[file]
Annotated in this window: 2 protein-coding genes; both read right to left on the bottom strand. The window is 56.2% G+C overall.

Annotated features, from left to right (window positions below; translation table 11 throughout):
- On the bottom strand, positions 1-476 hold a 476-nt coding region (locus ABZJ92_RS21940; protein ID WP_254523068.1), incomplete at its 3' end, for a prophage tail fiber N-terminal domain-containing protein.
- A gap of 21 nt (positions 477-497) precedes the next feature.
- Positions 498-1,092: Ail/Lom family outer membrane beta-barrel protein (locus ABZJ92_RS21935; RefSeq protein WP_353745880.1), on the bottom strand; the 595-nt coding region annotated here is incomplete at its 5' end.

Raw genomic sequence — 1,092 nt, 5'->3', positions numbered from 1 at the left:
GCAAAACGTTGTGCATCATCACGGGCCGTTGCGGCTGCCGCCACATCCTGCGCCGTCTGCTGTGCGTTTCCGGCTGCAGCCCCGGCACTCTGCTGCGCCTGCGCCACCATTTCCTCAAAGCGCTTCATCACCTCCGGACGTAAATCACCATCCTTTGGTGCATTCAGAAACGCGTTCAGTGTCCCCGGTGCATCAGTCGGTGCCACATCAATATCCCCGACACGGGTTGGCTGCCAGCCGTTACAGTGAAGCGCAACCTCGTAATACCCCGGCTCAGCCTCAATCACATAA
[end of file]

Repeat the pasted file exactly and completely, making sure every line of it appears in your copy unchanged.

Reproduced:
Annotated in this window: 2 protein-coding genes; both read right to left on the bottom strand. The window is 56.2% G+C overall.

Annotated features, from left to right (window positions below; translation table 11 throughout):
- On the bottom strand, positions 1-476 hold a 476-nt coding region (locus ABZJ92_RS21940; protein ID WP_254523068.1), incomplete at its 3' end, for a prophage tail fiber N-terminal domain-containing protein.
- A gap of 21 nt (positions 477-497) precedes the next feature.
- Positions 498-1,092: Ail/Lom family outer membrane beta-barrel protein (locus ABZJ92_RS21935; RefSeq protein WP_353745880.1), on the bottom strand; the 595-nt coding region annotated here is incomplete at its 5' end.

Raw genomic sequence — 1,092 nt, 5'->3', positions numbered from 1 at the left:
GCAAAACGTTGTGCATCATCACGGGCCGTTGCGGCTGCCGCCACATCCTGCGCCGTCTGCTGTGCGTTTCCGGCTGCAGCCCCGGCACTCTGCTGCGCCTGCGCCACCATTTCCTCAAAGCGCTTCATCACCTCCGGACGTAAATCACCATCCTTTGGTGCATTCAGAAACGCGTTCAGTGTCCCCGGTGCATCAGTCGGTGCCACATCAATATCCCCGACACGGGTTGGCTGCCAGCCGTTACAGTGAAGCGCAACCTCGTAATACCCCGGCTCAGCCTCAATCACATAA